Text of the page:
Social Motivation

Many of us enjoy being with friends or doing things with groups. Call or arrange with a friend to meet you to run. You will feel obligated not to disappoint them and you may actually enjoy running with someone. If this idea works for you, plan weekly training sessions with others such as attending group runs. You can even go to a race and run at training pace if being with others is important to you.

Addiction

Try to create a habit. Set aside a specific time to run and let everyone know that this is your time to run. If you're really having a hard time and can't tell if you're physically or really only mentally tired, try the 5 minute test. Tell yourself that you only need to run for 5 minutes. If you still feel terrible at the end of 5 minutes, quit and enjoy a rest day. Usually, since you're already out there and feeling better, you'll decide to complete the workout. As you run more, it becomes addictive and you feel deprived if you don't do it. Often the running becomes its own intrinsic reward.

Positive Affirmation

Give yourself rewards; have a beer or a cookie after running; plan a family activity after completing the week's schedule with their help. Buy yourself some new shoes or shorts for meeting your goal mileage base. Use whatever rewards appeal to you. Including your friends and family in the rewards also encourages them to be supportive of you and your goals. Use the "Premack Principle". This involves making an activity that is usually done contingent on an activity you want to do. If you usually read the newspaper when you get home, make reading the paper depend on going out for your run first.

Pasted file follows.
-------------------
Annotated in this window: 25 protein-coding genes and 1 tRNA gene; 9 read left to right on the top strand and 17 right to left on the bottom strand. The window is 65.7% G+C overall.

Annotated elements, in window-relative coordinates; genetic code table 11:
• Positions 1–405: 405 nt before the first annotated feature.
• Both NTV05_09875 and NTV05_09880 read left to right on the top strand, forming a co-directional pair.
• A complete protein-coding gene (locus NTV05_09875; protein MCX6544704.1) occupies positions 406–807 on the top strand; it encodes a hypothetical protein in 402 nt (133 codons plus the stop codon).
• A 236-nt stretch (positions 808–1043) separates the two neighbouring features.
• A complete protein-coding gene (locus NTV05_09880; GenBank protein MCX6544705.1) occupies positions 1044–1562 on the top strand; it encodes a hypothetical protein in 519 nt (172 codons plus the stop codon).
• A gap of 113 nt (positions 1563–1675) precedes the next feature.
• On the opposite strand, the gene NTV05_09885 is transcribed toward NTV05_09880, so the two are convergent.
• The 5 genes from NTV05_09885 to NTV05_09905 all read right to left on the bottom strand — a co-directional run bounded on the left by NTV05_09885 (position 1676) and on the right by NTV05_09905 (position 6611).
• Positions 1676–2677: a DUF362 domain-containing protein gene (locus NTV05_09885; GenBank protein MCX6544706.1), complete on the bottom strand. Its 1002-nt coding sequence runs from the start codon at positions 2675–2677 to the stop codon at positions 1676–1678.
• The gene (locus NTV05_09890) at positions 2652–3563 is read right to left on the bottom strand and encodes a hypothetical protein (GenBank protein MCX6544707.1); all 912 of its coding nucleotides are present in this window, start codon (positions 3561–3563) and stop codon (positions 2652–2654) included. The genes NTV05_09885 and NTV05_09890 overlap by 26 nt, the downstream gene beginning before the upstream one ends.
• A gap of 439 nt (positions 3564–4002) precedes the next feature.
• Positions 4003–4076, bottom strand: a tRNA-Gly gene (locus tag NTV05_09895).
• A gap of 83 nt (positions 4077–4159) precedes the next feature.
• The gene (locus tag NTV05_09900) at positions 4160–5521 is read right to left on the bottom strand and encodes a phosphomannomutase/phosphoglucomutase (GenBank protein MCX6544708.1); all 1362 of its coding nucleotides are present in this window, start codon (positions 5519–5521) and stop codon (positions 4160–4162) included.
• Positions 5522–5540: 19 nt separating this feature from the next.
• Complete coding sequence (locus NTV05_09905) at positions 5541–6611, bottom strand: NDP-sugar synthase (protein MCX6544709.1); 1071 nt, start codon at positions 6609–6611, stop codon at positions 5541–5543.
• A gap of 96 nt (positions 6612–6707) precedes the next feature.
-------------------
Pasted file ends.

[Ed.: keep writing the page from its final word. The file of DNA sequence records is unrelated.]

Preventing Boredom

Incorporate variety, run a different course, try new shoes, call a new friend to run with you. Pick one day a week to run somewhere you have never run before. Try to incorporate your running into your lifestyle. Run to work, then you'll need to get home somehow - run. Try running as a means of transportation at other times. Take a bus or train somewhere and run back. Interest your family and friends in running so that you can run together and so they can understand your need to train.

Be creative and enjoy your running. We have seen many runners down through the years burn themselves out. Often they have been runners who focused on only one aspect of the sport, for example marathoning or ultramarathoning. Remember that running has many dimensions. Try something new. Try the track. Try trail or cross country running. Make running a multisport event.

But Listen to Your Body

Sometimes that burnt out feeling may be a precursor to sickness or injury. When it is difficult to get out the door because you feel sick or something hurts, listen to your body. Workout schedules are guidelines not requirements. It is always OK to skip a workout or take an easy day if your body or your mind needs the rest. You can train effectively only if you are healthy, so do all you can to stay that way.